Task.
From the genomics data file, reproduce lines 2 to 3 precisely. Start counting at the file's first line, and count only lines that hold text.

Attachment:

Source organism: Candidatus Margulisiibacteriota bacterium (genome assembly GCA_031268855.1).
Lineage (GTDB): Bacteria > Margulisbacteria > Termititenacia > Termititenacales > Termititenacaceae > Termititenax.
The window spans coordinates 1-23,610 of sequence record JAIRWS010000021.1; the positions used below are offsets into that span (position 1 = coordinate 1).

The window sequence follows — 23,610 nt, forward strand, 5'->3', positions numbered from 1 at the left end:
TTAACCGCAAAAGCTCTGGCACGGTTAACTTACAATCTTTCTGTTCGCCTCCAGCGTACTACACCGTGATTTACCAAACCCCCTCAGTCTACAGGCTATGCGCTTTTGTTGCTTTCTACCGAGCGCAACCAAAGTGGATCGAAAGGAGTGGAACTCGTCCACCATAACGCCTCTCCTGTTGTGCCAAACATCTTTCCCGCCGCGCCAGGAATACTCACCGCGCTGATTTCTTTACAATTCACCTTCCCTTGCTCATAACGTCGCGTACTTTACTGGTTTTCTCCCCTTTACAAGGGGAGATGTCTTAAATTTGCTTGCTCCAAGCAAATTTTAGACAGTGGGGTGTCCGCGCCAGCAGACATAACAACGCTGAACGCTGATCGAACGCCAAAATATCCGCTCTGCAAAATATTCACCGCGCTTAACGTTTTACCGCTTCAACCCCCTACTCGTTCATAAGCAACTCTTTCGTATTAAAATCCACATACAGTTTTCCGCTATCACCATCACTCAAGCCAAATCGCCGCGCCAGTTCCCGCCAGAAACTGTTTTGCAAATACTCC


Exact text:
Lineage (GTDB): Bacteria > Margulisbacteria > Termititenacia > Termititenacales > Termititenacaceae > Termititenax.
The window spans coordinates 1-23,610 of sequence record JAIRWS010000021.1; the positions used below are offsets into that span (position 1 = coordinate 1).